Here we run into a problem: who were South Africa’s historical adversaries? The further we get from 1994, the more the narrative frays. Mandela believed, or said he believed, that people were intrinsically good, and that the apartheid state was built on a foundation of fear of ignorance. Once those who benefitted from the system were shown that there was nothing to fear, that the swaart gevaar was a fascist construct, and that the only thing they had to give up was their misperceptions, they would submit to a national project much larger than themselves. And in submitting, they would help to slowly invalidate the race-based inequalities that had defined this place for over four centuries.
That was not true, mostly because there was something to fear. In order to become what we were not, things—actual things—had to be sacrificed by those who were previously asked only for intangibles. The belief that everyone would enjoy what apartheid’s white beneficiaries considered their birthright was a lie, because the system under which we lived was, is rigged for zero-sum propositions. We have winners, we have losers, but we have no real middle ground to speak of. In this, Mandela’s political imagination, brilliant at generating symbols and negotiating middle positions, never extended toward the radical. Like many of us, he mistakenly believed that apartheid was the system. In fact, it was how the system expressed itself in this one particular historical context. Destroying apartheid and all its terrible window dressing could never lead to actual transformation, because nothing changed except our political language.
So for those who think of 1994 as a sell out, 2014, the first year we spent without Madiba, has proved something of a watershed. It has never been clearer that apartheid’s winners are post-apartheid’s winners. The election in May delivered a new, viciously combative political environment, and the momentum is now with those who speak in revolution-isms borrowed from other historically decontextualized moments. The institutions Mandela fought so hard to set up and maintain—democracy, parliament, an independent judiciary, the rule of law—are all falling to pieces, and we have no idea how to fix them because we have no idea how or why they were built in the first place. Mandela is now in the throes of a second, posthumous exile, and the arid land in which he wanders offers us no markers and no milestones. This time, his muteness is for keeps.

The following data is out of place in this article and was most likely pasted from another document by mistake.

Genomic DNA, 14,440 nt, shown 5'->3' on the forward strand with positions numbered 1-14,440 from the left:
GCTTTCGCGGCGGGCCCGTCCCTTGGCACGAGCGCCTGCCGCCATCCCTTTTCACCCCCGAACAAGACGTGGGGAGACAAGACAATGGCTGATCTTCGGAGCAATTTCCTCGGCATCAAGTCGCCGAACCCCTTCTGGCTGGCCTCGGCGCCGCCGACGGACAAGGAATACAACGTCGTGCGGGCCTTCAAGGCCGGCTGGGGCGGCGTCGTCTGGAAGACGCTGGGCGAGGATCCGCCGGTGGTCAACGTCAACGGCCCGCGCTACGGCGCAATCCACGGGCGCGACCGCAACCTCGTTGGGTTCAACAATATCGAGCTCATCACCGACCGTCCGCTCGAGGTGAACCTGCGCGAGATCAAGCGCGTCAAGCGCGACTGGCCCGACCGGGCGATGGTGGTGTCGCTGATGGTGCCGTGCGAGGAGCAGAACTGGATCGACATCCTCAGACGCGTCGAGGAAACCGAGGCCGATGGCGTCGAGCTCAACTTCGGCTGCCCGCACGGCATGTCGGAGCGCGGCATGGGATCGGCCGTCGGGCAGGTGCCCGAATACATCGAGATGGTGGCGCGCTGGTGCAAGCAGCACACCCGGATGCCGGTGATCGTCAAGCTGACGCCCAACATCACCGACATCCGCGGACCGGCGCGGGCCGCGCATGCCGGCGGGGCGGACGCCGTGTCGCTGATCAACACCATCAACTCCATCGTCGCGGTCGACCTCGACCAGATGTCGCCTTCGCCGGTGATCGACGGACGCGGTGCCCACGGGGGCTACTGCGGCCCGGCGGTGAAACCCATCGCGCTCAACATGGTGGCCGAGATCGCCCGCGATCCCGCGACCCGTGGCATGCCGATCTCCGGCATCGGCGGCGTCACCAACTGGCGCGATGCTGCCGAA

* * *
And yet there is much we have learned in the last year. If true transformation is the simultaneous act of leaning forward while reaching backward, and if it requires pressing against the membranous future while still bearing the whole of the past, then we have yet to make a genuine attempt at change. In Nox, Carson says that history, and therefore elegy, were designed to form “a lock against oblivion”. But she warns that the lock is easily picked. She writes that Herodotus, who invented history, considered it “the strangest thing that humans do”, at once “concrete and indecipherable.” History—creating it, studying it—moves us both closer to ourselves and further away, a bifurcation that is as dizzying as it is deeply strange.
Without these great and beautiful distortions, we are nothing, we are Nox—night. This country is finally engaging in many of the conversations that were forestalled because our leaders believed they would devour us. They were probably right. They might devour us still. But most of us now understand that the old apartheid gave way to a new apartheid, one that that plugs us into systemic global inequalities and injustices—we watch Ferguson burn on TV, and we know what the joint smells like. This new apartheid will need to be overcome in its turn, and the best place to find a battle plan is in our history, far beyond the t-shirts bearing the smiling likeness of Tata Madiba.
This will be hard work. Looking back always is, as Carson’s stark and unsentimental elegy reminds us. Toward the end of her notebook, she includes her brother’s widow’s brief funeral oration, translated from icy Danish:
And now some food for thought.
Yesterday you cannot change.
Today you might alter.
Tomorrow does not give any promise
Note how that final line is punctuated: it has no full stop. It falls off the page, into the open future. DM
Photo: A light lights up a memorial for the late Nelson Mandela in Soweto, Johannesburg, South Africa, 04 December 2014. Nelson Mandela died on 05 December 2013 and was buried at the end of a ten day funeral event. 05 December 2014 marks the national events marking his passing. EPA/KIM LUDBROOK
“Wise men speak because they have something to say; fools because they have to say something.”